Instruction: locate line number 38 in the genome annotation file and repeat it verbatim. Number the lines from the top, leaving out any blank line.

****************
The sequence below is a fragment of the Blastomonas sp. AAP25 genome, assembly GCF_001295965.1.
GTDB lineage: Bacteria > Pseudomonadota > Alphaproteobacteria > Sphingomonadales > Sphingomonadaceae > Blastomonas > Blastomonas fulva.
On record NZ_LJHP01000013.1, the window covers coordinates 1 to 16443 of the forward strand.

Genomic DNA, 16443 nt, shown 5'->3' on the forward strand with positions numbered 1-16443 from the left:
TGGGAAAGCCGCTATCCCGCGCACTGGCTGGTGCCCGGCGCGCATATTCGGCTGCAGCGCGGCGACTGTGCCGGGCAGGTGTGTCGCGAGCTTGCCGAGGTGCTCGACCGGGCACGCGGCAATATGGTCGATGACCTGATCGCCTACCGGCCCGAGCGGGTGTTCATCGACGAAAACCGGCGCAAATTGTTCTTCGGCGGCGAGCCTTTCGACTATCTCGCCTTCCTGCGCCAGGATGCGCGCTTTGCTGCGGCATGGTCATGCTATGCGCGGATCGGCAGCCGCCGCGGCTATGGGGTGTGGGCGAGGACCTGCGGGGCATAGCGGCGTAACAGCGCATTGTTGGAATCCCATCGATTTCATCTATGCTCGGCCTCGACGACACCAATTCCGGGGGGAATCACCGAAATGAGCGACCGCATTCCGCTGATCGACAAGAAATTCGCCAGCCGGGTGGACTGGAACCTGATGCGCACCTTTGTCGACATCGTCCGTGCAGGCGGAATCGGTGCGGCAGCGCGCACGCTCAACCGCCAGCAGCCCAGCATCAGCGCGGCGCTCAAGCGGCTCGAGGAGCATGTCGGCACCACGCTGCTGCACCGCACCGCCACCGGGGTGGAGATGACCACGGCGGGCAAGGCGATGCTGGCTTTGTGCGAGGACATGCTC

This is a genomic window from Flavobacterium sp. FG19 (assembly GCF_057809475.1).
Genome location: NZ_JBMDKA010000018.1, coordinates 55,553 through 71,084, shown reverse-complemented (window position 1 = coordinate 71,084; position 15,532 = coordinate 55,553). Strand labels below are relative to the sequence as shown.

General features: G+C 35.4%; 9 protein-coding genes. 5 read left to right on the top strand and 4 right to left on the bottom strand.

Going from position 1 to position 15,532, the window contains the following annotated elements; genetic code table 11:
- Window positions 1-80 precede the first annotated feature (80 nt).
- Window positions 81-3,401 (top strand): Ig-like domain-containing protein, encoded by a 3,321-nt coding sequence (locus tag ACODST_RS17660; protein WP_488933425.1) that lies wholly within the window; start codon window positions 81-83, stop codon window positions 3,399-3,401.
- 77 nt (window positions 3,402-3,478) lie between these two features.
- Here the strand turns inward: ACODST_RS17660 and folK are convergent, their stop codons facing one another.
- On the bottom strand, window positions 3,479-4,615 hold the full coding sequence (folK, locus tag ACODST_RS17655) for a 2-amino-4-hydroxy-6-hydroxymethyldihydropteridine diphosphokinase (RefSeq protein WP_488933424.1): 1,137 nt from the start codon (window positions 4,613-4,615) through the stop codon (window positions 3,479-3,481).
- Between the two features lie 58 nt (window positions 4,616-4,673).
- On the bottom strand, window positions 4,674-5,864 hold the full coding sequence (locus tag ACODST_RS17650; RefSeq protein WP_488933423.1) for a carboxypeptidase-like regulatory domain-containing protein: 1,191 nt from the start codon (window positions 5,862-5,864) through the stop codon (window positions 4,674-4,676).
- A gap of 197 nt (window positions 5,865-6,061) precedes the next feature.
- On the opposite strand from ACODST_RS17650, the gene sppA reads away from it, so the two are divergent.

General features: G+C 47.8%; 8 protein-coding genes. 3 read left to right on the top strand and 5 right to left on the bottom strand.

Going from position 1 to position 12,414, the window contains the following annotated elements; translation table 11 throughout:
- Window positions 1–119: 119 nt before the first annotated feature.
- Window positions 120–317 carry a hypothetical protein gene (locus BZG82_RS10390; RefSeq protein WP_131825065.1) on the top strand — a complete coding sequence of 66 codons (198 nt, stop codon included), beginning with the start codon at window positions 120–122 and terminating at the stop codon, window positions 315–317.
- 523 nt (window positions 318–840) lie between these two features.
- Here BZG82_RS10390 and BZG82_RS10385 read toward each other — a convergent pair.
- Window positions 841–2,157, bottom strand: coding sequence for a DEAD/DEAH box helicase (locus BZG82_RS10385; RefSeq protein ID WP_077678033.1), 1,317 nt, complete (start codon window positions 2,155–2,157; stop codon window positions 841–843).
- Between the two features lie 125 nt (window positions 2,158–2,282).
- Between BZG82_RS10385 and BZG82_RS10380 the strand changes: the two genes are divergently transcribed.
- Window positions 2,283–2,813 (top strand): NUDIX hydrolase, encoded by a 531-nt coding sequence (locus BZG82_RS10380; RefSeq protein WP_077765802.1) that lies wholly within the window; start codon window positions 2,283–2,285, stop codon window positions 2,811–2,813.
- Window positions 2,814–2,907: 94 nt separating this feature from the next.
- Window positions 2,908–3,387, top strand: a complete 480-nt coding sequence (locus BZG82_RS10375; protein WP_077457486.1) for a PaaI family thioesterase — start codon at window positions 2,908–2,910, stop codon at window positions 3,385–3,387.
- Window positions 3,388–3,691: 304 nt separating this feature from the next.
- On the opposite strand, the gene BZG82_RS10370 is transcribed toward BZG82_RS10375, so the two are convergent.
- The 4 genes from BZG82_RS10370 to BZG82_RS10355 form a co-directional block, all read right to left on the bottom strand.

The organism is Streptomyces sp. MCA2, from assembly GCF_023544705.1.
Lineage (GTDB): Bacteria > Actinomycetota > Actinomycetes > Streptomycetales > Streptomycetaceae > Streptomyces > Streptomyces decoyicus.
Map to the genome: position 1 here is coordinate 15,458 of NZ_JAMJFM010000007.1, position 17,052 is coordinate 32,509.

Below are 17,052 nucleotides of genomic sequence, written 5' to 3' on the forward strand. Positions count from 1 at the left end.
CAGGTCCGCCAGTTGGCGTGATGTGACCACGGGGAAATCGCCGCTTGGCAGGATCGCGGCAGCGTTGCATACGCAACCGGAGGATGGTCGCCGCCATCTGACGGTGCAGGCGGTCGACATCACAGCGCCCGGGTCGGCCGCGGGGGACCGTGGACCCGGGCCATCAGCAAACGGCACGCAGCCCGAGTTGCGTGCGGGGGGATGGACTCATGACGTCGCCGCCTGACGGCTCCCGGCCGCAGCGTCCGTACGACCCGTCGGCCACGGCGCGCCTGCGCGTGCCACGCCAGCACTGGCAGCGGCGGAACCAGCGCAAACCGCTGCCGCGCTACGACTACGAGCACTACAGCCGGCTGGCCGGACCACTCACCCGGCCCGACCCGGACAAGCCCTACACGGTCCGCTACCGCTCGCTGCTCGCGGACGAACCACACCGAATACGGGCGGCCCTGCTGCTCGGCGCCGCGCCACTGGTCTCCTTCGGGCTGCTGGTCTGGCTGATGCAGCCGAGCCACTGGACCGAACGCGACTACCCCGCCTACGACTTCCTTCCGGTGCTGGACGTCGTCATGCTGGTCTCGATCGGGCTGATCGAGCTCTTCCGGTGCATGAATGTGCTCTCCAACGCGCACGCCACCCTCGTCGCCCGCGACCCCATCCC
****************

CAGGTCCGCCAGTTGGCGTGATGTGACCACGGGGAAATCGCCGCTTGGCAGGATCGCGGCAGCGTTGCATACGCAACCGGAGGATGGTCGCCGCCATCTGACGGTGCAGGCGGTCGACATCACAGCGCCCGGGTCGGCCGCGGGGGACCGTGGACCCGGGCCATCAGCAAACGGCACGCAGCCCGAGTTGCGTGCGGGGGGATGGACTCATGACGTCGCCGCCTGACGGCTCCCGGCCGCAGCGTCCGTACGACCCGTCGGCCACGGCGCGCCTGCGCGTGCCACGCCAGCACTGGCAGCGGCGGAACCAGCGCAAACCGCTGCCGCGCTACGACTACGAGCACTACAGCCGGCTGGCCGGACCACTCACCCGGCCCGACCCGGACAAGCCCTACACGGTCCGCTACCGCTCGCTGCTCGCGGACGAACCACACCGAATACGGGCGGCCCTGCTGCTCGGCGCCGCGCCACTGGTCTCCTTCGGGCTGCTGGTCTGGCTGATGCAGCCGAGCCACTGGACCGAACGCGACTACCCCGCCTACGACTTCCTTCCGGTGCTGGACGTCGTCATGCTGGTCTCGATCGGGCTGATCGAGCTCTTCCGGTGCATGAATGTGCTCTCCAACGCGCACGCCACCCTCGTCGCCCGCGACCCCATCCC